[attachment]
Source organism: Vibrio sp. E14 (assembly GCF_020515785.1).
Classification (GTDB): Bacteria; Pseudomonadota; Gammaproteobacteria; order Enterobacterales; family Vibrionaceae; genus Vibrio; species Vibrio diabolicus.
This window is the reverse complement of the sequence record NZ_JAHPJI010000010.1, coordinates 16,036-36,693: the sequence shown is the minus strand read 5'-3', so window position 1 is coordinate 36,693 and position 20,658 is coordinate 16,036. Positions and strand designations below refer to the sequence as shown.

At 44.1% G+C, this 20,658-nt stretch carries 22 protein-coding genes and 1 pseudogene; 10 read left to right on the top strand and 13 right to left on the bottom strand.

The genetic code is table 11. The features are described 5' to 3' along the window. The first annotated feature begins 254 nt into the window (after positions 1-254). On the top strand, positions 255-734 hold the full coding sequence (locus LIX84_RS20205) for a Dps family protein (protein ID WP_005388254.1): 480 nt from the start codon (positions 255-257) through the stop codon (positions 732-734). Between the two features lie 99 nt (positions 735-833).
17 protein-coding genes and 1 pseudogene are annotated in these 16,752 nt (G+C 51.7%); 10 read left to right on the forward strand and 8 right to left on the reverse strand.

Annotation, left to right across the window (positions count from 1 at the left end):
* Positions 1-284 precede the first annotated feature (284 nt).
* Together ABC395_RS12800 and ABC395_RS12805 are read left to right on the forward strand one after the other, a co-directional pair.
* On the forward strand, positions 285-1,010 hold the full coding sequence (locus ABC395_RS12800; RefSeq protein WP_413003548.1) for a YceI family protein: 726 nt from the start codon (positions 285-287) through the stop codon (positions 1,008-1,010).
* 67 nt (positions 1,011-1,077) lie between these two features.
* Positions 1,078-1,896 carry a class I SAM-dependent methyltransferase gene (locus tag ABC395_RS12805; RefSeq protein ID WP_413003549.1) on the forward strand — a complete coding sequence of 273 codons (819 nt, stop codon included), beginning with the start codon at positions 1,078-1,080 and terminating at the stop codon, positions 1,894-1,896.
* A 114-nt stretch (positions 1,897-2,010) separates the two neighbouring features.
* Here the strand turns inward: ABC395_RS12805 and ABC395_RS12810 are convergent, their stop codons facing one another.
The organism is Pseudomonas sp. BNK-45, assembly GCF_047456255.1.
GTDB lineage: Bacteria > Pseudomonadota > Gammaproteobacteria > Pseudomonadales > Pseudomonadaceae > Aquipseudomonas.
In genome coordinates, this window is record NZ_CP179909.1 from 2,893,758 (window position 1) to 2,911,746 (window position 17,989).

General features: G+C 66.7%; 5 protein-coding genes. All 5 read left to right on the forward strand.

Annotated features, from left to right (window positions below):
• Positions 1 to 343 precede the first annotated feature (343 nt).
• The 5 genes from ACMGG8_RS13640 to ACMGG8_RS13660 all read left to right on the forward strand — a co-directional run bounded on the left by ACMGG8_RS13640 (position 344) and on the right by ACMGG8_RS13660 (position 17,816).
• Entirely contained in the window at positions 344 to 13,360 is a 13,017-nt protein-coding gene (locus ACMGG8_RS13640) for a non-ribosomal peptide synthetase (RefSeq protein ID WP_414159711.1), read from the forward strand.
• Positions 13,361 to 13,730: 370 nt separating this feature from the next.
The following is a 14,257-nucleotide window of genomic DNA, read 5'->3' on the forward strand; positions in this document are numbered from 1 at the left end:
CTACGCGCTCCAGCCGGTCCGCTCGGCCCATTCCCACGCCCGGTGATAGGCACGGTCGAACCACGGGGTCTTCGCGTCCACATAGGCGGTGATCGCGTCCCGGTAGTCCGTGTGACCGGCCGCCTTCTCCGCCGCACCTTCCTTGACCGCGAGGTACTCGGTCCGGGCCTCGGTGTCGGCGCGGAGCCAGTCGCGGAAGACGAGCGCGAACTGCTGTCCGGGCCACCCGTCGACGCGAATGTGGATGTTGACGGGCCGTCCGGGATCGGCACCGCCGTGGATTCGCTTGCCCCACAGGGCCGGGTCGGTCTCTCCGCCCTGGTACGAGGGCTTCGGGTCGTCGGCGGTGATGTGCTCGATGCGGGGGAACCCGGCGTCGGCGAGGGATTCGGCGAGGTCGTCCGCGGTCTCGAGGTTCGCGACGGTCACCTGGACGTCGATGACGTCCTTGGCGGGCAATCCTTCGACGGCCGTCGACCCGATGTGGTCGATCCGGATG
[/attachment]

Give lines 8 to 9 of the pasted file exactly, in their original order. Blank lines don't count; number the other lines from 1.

* Positions 1-284 precede the first annotated feature (284 nt).
* Together ABC395_RS12800 and ABC395_RS12805 are read left to right on the forward strand one after the other, a co-directional pair.